Author: Dr. Tiffany Sieunarine
It’s That Time Again… Back to School!
Check, check, check!
As summer quickly comes to an end, last minute plans are made to fit in as much as possible before the routines of September begin. Parents are often bombarded with a checklist of things that need to be done or purchased before the first day of school. We are all exposed to endless commercials and advertisements that accompany this time of year for back to school. For many parents these checklists often include purchasing school supplies, clothes and shoes, getting a haircut; yet often overlooked is the need for an eye examination.
Vision and Learning…what are the stats?
According to the Ontario Association of Optometrists (OAO), 80% of learning is visual and 1 in 4 school-aged children have a vision problem. It is recommended by the Canadian Association of Optometrists (CAO) that a child’s first eye exam be between 6 to 9 months of age and then at least one exam between 2 to 5 years of age. Once in school, children are generally checked annually until 19 years of age or as determined by their optometrist. All those aged 19 years and under are eligible for an annual eye exam with a valid OHIP card. This makes accessing eye exams very easy. We also encourage parents to pre-book their child for the following year after their appointment to simplify the process.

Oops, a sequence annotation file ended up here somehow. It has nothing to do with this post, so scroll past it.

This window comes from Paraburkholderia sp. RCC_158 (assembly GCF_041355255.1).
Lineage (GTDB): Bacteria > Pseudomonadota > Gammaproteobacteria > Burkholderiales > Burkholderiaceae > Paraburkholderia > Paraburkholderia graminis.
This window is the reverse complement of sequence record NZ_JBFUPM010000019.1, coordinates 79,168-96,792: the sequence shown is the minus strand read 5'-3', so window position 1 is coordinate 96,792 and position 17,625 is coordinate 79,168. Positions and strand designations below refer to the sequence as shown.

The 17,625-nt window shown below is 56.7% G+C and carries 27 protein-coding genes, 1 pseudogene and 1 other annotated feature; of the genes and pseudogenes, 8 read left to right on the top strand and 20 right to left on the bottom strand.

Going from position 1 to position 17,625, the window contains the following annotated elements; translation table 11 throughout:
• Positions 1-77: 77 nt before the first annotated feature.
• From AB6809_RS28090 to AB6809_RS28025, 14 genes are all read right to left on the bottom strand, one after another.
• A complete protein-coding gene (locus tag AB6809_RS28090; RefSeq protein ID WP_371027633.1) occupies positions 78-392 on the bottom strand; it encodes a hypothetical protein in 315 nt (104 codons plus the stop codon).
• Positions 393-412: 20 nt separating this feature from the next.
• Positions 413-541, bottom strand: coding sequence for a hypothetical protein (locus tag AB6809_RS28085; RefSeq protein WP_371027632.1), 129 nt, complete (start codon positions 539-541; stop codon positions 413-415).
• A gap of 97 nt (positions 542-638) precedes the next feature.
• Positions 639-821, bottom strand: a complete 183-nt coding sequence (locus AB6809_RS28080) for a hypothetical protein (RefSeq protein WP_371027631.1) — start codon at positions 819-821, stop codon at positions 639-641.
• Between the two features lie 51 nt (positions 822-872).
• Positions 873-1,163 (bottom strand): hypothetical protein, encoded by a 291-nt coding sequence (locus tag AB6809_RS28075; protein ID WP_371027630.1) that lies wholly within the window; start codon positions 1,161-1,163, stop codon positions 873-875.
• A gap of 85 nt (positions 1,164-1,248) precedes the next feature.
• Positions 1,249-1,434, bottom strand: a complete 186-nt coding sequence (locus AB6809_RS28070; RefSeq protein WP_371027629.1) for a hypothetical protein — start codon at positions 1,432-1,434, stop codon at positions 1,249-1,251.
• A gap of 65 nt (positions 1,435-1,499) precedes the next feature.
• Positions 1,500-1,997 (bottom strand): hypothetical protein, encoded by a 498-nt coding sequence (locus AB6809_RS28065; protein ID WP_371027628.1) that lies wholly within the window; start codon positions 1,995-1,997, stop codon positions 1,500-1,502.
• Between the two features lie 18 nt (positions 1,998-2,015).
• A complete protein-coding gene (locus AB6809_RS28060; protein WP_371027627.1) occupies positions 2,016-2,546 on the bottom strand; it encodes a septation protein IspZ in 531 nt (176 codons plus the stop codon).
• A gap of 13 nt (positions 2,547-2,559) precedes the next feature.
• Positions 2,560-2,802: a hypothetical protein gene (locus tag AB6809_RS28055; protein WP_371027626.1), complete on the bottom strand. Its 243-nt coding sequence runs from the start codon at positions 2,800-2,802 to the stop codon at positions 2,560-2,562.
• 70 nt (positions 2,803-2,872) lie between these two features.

Despite the evidence linking vision and learning, fewer than 14% of children under the age of 6 have had an eye exam. The OAO and CAO have recently increased their online presence with educational advertisements on social media. This is helping to reinforce the importance of overall eye health care.
My child already had their eyes checked at school. Do they still need an eye exam with an optometrist?
Many schools conduct vision screenings or sight tests. Although these ways of testing vision can sometimes detect the need for spectacles or a lazy eye, they do not provide a complete assessment of a child’s ocular status, for example, checking the health of the eye. Furthermore, the instrumentation that is used at times can give a false impression of nearsightedness if the child is actively focusing. So, yes we encourage parents to still book an appointment for their child with us to ensure they have a comprehensive evaluation.
What is the ESEL?
Eye See Eye Learn (ESEL) is a program funded in part by the Government of Ontario. For any child in junior kindergarten (JK) who has had an eye exam with a participating optometrist and requires glasses, they will receive a free pair courtesy of OGI frames and Nikon Lenswear. As of July 1, 2016, any child born in 2012 and attending JK this fall is eligible. The optometrists at Insight Eye Care are pleased to be participating again in the program.
Source: Optical Vision Resources
In efforts to increase awareness about the program and the importance of starting eye exams at an early age, we have partnered with the following local schools: Bridgeport PS, Westmount PS and W.T Townshend PS. In the fall we will be contacting the JK teachers and principals of the partnering schools. If your child attends one of these schools they may have one of us as a guest visiting their classroom! We look forward to sharing about what to expect at their check-up and about overall eye health.
In summary, there is a strong link between vision and learning. If your child has not yet had their eyes checked for the year, we recommend booking an appointment with us. Feel free to give our office a call at 519-885-2020 today so you can check another item off your back to school list!
Happy school days!
Source: PBS / Nelvana / Hanho Heung-Up / Scholastic Entertainment